Jackie Tran (Chau a great pizza experimenter and pizza maker on pizzamaking.com) and I were discussing how open spring might develop and what all goes into creating oven spring on my thread about the Preferment Lehmann dough I use at market. It had always intriqued me what all goes into oven spring and what causes the greatest oven spring. I have been trying to study all the doughs I have made and have been watching what happens when the pizza is put into the oven. When I first started making pizzas, I sure didn’t have much oven spring (holes in the crumb of a pizza) in the crumb or rim of a pizza. I have learned over the time I have been making pizzas to develop more oven spring. I still don’t have the oven spring that some members on pizzamaking.com do, but I am still learning.
After Chau and I were discussing oven spring, Peter (Pete-zza) had commented as can be seen below. If you want to read more you can go to pizzamaking.com and look under Preferment for the Lehmann dough. Below is where Peter talks about rise in the dough or oven spring.
Re: Preferment for Lehmann NY Style Pizza Reply #515
Your recent discussions with Jackie Chan prompted me to think about the types of factors that appear to govern or to be implicated in oven spring and, in general, an overall rise in a dough skin. I don’t know that I can distinguish on a technical basis the difference between oven spring and an overall rise in a dough skin other than to note that oven spring tends to be more often associated and discussed in relation to the rim of a pizza.
These are the factors that come to mind that appear to be involved in oven spring or dough rise in general in respect of a typical home oven setting, although most of the factors apply to many other oven types also:
1. The type/brand of flour, including its protein content and gluten formation characteristics, and whether the flour is bromated or not.
2. The moisture content (hydration) of the dough.
3. The amount and type of yeast used (Note: Cook’s Illustrated says that fresh yeast produces the most gas during fermentation).
4. Other ingredients added to the dough that can affect its volume expansion, including oil, vital wheat gluten (see, for example, http://www.kingarthurflour.com/shop/items/vital-wheat-gluten-16-oz) and dry milk powder (e.g., see http://www.kingarthurflour.com/shop/items/bakers-special-dry-milk-16-oz). (Note: There are other additives and conditioners that are used by professional/commercial bakers to accomplish similar functions but these are outside the purview of this list).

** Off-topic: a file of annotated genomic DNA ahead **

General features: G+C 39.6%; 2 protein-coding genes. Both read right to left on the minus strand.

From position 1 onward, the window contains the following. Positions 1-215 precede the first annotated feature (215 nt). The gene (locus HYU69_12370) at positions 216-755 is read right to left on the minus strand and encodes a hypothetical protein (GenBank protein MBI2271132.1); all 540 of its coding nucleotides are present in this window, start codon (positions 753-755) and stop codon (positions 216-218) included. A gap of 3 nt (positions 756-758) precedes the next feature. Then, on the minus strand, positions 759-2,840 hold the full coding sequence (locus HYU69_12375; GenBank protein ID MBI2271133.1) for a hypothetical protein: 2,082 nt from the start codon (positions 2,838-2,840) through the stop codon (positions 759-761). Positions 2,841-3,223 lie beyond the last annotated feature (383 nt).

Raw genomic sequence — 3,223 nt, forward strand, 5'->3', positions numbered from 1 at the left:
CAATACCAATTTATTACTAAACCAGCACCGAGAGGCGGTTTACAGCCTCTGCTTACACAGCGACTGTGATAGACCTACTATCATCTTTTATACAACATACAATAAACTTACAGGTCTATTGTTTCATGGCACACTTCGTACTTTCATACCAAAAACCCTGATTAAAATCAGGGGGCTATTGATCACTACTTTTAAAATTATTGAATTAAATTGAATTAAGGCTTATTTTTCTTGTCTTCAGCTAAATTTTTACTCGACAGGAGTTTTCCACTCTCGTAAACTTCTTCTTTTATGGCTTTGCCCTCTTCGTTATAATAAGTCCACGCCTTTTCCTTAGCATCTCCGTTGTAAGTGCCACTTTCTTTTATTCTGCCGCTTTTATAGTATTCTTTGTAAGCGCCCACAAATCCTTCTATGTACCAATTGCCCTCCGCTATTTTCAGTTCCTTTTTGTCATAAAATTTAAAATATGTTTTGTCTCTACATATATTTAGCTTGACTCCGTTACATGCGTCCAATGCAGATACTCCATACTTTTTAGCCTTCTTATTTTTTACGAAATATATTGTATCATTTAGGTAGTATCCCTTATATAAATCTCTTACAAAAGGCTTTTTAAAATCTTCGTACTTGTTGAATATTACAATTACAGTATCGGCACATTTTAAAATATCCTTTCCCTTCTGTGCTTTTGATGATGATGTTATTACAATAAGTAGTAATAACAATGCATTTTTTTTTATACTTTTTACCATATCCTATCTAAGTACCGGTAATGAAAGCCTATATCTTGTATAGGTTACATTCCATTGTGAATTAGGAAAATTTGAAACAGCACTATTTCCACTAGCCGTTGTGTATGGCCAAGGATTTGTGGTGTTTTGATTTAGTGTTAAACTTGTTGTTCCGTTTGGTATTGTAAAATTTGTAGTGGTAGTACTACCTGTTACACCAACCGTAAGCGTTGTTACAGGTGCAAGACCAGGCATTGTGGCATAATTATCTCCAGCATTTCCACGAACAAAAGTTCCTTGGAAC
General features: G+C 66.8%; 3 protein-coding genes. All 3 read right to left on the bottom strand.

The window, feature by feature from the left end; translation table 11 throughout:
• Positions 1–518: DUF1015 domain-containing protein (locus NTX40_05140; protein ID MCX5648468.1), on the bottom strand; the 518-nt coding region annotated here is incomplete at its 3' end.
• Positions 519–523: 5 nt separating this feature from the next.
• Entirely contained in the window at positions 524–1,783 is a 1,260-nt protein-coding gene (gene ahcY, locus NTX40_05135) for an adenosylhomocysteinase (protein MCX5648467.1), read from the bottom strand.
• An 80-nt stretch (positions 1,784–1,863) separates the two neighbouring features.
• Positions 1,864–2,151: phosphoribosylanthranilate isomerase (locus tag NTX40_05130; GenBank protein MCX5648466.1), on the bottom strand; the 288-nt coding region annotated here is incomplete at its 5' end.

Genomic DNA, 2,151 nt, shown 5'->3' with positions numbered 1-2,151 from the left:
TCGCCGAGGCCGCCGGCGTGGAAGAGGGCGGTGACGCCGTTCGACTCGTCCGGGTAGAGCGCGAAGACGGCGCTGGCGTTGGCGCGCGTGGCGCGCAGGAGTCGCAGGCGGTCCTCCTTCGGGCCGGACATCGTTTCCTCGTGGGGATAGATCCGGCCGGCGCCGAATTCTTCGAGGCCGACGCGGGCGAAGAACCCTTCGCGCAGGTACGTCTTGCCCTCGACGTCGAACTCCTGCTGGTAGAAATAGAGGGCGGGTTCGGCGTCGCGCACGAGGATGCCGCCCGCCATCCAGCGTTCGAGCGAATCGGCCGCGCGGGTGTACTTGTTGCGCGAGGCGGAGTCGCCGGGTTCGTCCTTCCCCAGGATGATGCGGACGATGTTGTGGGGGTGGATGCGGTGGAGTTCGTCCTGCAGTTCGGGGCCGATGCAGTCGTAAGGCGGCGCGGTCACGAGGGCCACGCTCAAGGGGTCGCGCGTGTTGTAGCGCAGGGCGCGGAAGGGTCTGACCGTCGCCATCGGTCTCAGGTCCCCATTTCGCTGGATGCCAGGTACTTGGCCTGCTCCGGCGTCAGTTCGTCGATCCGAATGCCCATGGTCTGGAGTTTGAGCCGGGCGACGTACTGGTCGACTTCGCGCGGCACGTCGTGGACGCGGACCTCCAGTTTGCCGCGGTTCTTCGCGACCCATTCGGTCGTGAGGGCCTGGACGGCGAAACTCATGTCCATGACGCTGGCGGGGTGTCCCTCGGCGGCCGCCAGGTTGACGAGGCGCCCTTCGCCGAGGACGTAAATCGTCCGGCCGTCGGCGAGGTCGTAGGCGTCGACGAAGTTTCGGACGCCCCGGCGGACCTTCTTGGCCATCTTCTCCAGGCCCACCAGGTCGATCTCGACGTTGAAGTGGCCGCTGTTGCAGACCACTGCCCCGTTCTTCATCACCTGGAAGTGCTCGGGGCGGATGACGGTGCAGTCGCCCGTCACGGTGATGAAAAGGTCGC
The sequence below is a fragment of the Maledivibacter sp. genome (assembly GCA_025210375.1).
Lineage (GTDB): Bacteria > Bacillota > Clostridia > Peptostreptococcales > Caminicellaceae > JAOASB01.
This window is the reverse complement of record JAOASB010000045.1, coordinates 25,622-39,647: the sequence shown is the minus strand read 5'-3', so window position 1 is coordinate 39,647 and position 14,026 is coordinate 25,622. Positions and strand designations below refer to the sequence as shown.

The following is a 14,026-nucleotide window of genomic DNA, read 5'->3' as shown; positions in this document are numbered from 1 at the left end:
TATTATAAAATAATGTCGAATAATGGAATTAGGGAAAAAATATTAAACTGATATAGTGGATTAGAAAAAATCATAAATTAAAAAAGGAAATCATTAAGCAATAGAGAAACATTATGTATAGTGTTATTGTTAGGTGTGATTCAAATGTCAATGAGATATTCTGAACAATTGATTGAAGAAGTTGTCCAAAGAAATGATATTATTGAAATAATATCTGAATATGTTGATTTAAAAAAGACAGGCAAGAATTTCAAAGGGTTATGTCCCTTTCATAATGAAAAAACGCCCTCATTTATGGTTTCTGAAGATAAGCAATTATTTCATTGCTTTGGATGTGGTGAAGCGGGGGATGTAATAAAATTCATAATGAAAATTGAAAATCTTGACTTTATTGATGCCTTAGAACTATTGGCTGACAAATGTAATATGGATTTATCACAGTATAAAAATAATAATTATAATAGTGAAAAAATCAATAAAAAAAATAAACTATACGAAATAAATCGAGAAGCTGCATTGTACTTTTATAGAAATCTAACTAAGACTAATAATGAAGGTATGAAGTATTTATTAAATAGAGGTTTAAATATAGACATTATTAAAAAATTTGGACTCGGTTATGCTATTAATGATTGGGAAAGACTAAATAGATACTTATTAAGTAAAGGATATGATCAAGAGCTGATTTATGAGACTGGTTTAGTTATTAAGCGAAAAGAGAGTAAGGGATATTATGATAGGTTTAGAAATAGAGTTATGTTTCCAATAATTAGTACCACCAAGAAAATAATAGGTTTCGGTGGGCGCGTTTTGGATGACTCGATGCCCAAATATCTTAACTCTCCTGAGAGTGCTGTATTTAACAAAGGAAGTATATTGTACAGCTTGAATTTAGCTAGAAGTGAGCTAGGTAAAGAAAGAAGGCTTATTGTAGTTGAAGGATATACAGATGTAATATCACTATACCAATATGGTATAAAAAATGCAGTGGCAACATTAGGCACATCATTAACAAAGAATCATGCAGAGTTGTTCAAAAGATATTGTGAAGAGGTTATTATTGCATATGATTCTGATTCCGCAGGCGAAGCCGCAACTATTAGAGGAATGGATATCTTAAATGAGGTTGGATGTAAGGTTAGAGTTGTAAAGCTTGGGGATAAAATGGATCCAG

5. Water quality (mainly mineral content/hardness).
6. Mixing and kneading and related methods (including autolyse), whether by machine or by hand, that can affect the viscosity and density of the dough, including the capacity of the dough to capture and retain gases of fermentation (for a discussion of these latter factors, see the section “Fermentation Control” at http://www.theartisan.net/The_Artisan_Yeast_Treatise_Section_Two.htm).
7. The type of pizza stone/tiles/firebricks or other carrier used to bake the pizza, including pizza screen, pan or disk (perforated or nonperforated), and the material (including any coating) of such carrier.
8. The oven configuration, including the type of oven (e.g., electric or gas, and with or without a convection feature) and the oven rack position used during baking.
9. Other devices used in the oven during baking, such as secondary pizza stones/tiles/firebricks or metal pans/skillets or their equivalent.
10. Oven temperature as related to the temperature of the pizza stone or other carrier and any other devices under paragraph 9.
11. Fermentation condition of the dough at the time of use (e.g., from underfermented to overfermented/overproofed).
12. Dough temper factors, including temper time and temperature (this can be considered an extension of paragraph 11).
13. Dough shaping methods, including the way the rim is formed and gases are distributed in the skin.
14. Whether a formed skin is allowed to proof/rise before dressing and baking.
15. The size of the skin, its thickness, and the number, types and amounts of sauce, cheese and toppings.